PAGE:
University of Sydney: Multiple NHMRC grant wins for Sydney health researchers

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New NHRMC funding will help form closer University of Sydney research partnerships to tackle early diagnosis of cerebral palsy, improving health service delivery and surgeries.
University of Sydney academics have been awarded two National Health and Medical Research Council (NHMRC) Partnership Project grants, and one NHMRC-NIHR Collaborative Research grant. The Minister for Health and Aged Care, the Hon. Mark Butler MP, announced the successful grants.

The goal of the funding is to establish partnerships among decision makers, policy makers, managers, clinicians and researchers to answer research questions that can improve health and wellbeing.

Deputy Vice-Chancellor (Research) Professor Emma Johnston commended Professor Novak’s successful outcome:

“Professor Novak’s research has been shown to have direct impact on improving the lives of babies and children through early diagnosis of cerebral palsy. It is a wonderful acknowledgement by the NHMRC to recognise the importance of this research by awarding Professor Novak and her team funding for a Centre for Research Excellence and a Partnership Project in cerebral palsy research.”

Iona Novak
Professor Iona Novak

Professor Iona Novak was awarded $1.4 million to deliver a mobile health aide to filter effective intervention options for children with cerebral palsy. This aims to overcome the need to understand complex health information, and supports consumers to choose, clinicians to provide, and policymakers to reimburse effective treatments, via a partnership with the NDIS.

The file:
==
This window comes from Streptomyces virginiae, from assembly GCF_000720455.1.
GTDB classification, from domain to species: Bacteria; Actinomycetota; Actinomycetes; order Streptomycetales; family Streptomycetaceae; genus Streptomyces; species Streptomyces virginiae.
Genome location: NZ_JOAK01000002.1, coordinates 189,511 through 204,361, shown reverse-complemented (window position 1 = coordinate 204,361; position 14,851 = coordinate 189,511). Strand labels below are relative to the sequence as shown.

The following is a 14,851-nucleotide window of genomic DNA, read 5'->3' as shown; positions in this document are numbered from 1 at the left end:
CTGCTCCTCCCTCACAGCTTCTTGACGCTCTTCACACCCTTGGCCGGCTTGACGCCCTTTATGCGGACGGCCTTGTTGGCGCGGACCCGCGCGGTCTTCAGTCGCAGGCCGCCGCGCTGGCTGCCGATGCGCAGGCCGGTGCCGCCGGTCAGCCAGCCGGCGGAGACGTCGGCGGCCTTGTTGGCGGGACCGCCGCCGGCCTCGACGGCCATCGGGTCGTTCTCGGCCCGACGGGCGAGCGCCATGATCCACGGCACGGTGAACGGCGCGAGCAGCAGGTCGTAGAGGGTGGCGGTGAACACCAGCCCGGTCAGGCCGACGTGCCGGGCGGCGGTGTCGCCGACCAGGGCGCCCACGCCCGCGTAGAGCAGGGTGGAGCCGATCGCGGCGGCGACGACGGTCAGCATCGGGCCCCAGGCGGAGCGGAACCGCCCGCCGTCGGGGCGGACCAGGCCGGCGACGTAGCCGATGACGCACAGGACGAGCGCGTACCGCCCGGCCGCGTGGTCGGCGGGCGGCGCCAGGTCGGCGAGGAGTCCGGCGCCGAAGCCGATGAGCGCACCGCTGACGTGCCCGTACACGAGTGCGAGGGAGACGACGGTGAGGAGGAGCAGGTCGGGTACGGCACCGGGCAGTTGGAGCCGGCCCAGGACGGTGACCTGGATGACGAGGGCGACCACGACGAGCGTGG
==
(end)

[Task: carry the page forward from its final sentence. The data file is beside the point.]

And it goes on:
Rachel Morton smiling
Professor Rachael Morton

Professor Rachael Morton was awarded $1.1 million to advance local and international knowledge about the measurement and feedback methods that facilitate effective use of Patient-Reported Outcome Measures to guide clinical care and monitor and improve patient-centered health service delivery.

Kheng-Seong Ng smiling
Dr Kheng-Seong Ng

Dr Kheng-Seong Ng has been awarded the NHMRC-NIHR Collaborative Research grant totalling $1.1 million for his work on the ‘Pathway Of Low Anterior Resection Syndrome’ relief after Surgery (POLARiS). This research is currently being conducted in trials at the University of Sydney, and is vital work towards improving bowel function and quality of life for patients who have undergone colorectal surgery.

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